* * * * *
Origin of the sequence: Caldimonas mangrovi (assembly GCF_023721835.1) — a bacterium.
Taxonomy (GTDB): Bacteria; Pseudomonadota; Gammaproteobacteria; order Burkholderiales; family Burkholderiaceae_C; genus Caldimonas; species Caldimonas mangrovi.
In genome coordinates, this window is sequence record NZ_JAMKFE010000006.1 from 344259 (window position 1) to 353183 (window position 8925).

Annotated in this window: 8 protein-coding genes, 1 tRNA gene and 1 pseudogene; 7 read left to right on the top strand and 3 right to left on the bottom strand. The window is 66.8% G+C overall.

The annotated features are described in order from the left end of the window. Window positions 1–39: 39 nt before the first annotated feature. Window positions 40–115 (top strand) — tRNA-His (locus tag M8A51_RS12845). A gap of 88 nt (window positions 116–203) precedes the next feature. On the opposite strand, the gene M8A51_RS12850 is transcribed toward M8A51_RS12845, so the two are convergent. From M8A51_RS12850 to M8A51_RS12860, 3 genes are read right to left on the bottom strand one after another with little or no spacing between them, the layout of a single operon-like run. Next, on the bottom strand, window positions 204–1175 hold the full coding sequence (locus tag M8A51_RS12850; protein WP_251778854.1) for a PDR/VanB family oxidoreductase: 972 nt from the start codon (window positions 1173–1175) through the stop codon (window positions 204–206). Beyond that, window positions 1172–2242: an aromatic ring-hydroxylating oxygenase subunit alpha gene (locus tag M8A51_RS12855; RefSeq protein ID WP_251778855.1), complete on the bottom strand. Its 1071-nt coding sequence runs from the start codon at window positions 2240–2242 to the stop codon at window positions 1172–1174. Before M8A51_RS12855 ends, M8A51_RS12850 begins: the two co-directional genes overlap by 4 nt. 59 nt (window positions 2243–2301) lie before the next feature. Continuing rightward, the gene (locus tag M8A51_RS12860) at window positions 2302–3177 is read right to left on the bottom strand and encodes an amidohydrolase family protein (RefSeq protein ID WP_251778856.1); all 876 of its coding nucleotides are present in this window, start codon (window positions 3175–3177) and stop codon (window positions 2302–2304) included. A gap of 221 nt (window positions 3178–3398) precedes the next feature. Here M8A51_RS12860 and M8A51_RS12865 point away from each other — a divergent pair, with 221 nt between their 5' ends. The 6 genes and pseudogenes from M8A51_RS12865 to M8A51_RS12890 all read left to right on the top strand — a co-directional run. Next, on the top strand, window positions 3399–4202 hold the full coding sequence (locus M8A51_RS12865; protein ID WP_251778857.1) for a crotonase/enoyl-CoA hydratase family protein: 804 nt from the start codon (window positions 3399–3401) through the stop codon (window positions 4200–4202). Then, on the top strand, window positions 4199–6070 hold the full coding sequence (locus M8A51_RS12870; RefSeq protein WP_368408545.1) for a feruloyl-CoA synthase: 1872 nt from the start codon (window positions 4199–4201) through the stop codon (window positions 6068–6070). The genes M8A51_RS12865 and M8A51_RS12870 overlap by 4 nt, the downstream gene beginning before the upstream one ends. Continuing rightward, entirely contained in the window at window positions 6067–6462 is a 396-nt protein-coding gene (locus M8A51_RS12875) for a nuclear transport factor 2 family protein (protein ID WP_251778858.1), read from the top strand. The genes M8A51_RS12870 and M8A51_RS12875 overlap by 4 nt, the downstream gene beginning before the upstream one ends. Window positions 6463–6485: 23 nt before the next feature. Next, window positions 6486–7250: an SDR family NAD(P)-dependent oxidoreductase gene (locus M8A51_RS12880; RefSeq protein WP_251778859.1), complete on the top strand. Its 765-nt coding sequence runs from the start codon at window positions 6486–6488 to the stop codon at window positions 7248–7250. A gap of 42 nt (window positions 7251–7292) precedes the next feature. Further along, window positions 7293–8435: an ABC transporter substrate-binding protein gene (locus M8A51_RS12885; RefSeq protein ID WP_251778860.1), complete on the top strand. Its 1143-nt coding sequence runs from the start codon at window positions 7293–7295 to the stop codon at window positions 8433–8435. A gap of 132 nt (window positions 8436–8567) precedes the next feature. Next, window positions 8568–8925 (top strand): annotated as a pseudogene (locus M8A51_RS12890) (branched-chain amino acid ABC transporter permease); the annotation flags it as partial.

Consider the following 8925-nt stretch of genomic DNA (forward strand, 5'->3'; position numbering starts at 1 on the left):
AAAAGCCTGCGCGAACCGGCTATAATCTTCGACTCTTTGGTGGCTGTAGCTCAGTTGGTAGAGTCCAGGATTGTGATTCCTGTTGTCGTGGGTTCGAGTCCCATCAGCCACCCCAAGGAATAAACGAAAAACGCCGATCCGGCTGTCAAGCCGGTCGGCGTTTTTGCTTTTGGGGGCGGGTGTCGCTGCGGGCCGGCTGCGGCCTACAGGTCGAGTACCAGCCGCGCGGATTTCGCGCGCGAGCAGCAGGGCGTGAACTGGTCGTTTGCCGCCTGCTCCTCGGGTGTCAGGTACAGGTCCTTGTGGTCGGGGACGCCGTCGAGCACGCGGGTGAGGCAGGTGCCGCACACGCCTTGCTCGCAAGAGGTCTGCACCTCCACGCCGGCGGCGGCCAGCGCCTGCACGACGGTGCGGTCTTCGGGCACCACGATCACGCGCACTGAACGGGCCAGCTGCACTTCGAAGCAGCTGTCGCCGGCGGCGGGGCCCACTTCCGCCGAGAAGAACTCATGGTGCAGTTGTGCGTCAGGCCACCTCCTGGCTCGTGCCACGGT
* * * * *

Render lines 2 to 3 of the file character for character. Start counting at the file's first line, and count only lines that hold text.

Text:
Taxonomy (GTDB): Bacteria; Pseudomonadota; Gammaproteobacteria; order Burkholderiales; family Burkholderiaceae_C; genus Caldimonas; species Caldimonas mangrovi.
In genome coordinates, this window is sequence record NZ_JAMKFE010000006.1 from 344259 (window position 1) to 353183 (window position 8925).